When I was the youth pastor here at Avenue in the early 2000’s I had the privilege of leading a mission trip to Jellico, Tennessee for a week of home repair. We worked hard during the week and ended the week with a caving expedition. We hiked into the woods to the mouth of the cave and donned our flashlights and sweatshirts. As we walked through the cave, we came to what our guides called the “birth canal.” It was a narrow passage that I’m not sure was larger than 24 inches. We got on our bellies, crawled, sucked in our stomachs, and made our way through the passage into a huge Great Room with expansive ceilings.
Inside the Great Room, our guides had us turn off all our lights and encouraged us to five minutes of silent in a pitch-black room. It was the deepest darkness that I had ever experienced. If your hand wasn’t attached to your arm, you would have no clue it was waving in front of your face. The darkness was unsettling to think about people who get lost in caves and lose their lights! They would be walking around, groping in the darkness with no sense of direction and no ability to know the correct way out.
After five minutes of complete darkness in the cave, our guide struck a match and lit a candle. A single candle began to push back the darkness in the cave. We could see the features of the cave. We could see the rocks and other dangers around us. We could see our friends who were right beside us the whole time. As our group began to light their candles, the darkness was scattered away. The discomfort of the darkness dissapated and there was hope that we would not be left alone in the dark.
We are in the second week of our series, A Thrill of Hope, where we are looking for and living into the HOPE of Jesus Christ during the season of Advent. Last week, we shared how will keep us awake and cause us to roll up our sleeves to join the redemptive work that God is already doing in the world while we wait for Jesus’ return. This week, I want to continue to look at the idea of experiencing HOPE IN THE DARKNESS.
In the Prophet of Isaiah, the nation of Israel is in deep trouble. A darkness has covered the land. The sun has not stopped shining nor has the stars lost their light. Isaiah tells us that that the nation of Israel has been walking in darkness, a deep darkness. This darkness is the result of Israel choosing their own instead of following the ways of God. They have trusted human wisdom and glory rather than trusting in God. By turning away from God, the nation of Israel is plunged into darkness.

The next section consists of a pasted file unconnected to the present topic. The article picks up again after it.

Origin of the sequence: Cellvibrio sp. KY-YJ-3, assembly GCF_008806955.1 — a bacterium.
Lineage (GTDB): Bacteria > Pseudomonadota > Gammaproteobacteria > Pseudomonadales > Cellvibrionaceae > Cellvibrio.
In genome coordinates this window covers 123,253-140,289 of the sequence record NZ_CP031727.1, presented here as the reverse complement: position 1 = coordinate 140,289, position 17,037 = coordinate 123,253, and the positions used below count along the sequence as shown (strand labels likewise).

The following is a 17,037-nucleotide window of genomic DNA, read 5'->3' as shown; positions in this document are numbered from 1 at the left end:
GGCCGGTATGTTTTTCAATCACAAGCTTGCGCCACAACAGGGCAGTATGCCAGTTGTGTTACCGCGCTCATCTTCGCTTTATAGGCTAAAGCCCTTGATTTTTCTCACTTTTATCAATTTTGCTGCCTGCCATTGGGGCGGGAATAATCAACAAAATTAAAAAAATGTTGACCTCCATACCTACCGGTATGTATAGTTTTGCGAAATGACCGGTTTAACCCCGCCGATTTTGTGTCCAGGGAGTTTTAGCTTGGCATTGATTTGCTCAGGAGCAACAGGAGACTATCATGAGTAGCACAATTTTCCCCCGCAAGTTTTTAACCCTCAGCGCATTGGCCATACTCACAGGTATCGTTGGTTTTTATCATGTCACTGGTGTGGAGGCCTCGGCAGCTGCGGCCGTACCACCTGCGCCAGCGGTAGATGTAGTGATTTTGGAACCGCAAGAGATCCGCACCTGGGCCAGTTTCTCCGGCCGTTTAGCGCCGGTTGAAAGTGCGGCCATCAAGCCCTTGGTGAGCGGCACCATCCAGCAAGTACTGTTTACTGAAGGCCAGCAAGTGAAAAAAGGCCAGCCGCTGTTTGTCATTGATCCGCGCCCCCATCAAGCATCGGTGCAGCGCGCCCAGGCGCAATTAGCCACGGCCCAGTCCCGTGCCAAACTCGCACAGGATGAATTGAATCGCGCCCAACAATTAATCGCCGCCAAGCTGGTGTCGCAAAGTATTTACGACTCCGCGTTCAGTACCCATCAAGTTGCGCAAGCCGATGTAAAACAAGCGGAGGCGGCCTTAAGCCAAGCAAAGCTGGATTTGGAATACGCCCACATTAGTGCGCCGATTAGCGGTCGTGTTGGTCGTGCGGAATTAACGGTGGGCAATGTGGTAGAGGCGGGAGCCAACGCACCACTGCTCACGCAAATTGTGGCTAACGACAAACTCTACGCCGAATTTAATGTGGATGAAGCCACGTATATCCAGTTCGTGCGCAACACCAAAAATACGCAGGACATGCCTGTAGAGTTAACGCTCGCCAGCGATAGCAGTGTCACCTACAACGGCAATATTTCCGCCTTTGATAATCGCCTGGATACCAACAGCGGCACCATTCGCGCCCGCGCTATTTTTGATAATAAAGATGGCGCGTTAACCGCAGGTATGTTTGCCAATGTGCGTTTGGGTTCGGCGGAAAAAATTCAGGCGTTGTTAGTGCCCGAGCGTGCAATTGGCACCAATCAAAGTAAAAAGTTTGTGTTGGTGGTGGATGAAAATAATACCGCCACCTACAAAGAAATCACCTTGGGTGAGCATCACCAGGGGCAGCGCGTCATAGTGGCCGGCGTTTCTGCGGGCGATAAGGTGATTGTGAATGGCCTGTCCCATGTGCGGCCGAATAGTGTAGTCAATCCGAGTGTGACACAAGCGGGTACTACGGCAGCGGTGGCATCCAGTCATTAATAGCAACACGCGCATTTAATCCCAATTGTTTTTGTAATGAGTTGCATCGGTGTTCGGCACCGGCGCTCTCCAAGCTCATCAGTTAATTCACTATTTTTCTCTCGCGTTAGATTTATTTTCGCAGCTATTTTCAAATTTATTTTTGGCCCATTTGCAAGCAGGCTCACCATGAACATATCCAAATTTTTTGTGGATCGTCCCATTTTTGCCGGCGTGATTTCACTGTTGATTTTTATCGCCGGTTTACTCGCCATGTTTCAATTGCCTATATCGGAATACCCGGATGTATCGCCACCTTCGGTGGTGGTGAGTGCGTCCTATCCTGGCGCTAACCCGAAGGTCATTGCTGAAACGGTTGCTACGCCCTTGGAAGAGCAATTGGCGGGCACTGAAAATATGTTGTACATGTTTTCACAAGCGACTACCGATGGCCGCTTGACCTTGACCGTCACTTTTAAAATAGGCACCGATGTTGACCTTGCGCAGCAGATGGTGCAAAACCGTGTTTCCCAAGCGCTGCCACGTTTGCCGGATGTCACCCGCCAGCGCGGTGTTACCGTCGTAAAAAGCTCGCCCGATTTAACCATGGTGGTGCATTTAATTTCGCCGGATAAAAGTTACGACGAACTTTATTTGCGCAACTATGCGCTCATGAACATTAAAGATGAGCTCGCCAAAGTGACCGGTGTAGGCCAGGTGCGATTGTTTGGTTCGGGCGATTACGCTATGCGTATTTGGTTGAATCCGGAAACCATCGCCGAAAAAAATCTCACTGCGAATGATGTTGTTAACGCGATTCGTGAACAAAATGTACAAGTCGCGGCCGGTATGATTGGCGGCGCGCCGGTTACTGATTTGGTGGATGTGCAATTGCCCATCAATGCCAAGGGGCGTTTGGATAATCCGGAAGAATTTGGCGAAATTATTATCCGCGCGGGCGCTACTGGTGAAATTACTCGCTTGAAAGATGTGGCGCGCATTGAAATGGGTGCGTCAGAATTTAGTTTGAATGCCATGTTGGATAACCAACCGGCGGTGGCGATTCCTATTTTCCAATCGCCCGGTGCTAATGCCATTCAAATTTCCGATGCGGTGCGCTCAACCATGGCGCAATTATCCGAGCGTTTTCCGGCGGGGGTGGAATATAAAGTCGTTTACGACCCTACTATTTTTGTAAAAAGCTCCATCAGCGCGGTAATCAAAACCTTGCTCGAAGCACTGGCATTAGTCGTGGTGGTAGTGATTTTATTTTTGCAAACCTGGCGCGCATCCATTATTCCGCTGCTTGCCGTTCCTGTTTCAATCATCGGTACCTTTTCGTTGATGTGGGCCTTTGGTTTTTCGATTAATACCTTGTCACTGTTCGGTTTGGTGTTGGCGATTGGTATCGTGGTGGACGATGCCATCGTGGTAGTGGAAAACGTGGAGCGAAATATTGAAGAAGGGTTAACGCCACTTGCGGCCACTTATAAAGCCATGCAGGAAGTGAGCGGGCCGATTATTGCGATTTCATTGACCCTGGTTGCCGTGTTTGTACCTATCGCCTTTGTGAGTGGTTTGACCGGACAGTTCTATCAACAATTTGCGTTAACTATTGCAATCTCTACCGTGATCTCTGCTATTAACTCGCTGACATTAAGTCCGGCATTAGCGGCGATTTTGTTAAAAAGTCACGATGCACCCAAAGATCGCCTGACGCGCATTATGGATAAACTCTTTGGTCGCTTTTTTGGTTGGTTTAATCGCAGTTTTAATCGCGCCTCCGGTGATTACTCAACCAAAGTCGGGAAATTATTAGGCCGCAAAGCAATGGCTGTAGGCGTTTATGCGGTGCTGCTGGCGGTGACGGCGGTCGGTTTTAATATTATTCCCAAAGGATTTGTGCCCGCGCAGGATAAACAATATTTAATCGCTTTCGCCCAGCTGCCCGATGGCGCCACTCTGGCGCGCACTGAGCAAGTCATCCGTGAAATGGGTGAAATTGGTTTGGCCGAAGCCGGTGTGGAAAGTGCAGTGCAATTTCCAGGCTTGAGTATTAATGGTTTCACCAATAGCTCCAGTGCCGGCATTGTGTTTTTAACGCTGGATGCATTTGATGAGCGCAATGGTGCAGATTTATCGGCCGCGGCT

The depth of the darkness is seen in the Assyrian assault and destruction through Israel. The richest and most skilled were taken off to captivity. For Israel, it became a crisis of faith because if you believe that your God, the One True God, has allowed you to be carried off to captivity, what does this say about your faith? Darkness has covered the land. Death has become pervasive. Hopelessness is the feeling of the day.
In Chapter Nine of Isaiah, God provides Hope in the Darkness for Israel. In verse 2, God says,
“The people walking in darkness have seen a great light;
on those living in the land of deep darkness a light has dawned.”
Isaiah proclaims that though the darkness covers the land that dawn is on the horizon. God will enlarge the nation and increase their joy. The yoke that burdens them will be shattered. This is good news for Israel. This is good news for the people. After years of oppression and occupation God is bring new life to Israel. After years of silence, God is again on the move.
God is bigger than the Assyrians.
Imagine yourself listening to Isaiah. You hear the news about the light that is coming. You listen as Isaiah declares that the yoke will be shattered and that Israel will celebrate once again like they would when the harvest would be gathered. You would probably imagine that God was raising up a rebel-King to inspire the people to revolt. Maybe you’d think God was going to use a military leader who could out maneuver, outmatch, and outwit the Assyrians. Perhaps God would send a natural disaster to decimate Assyria and turn the tables of Israel’s predicament.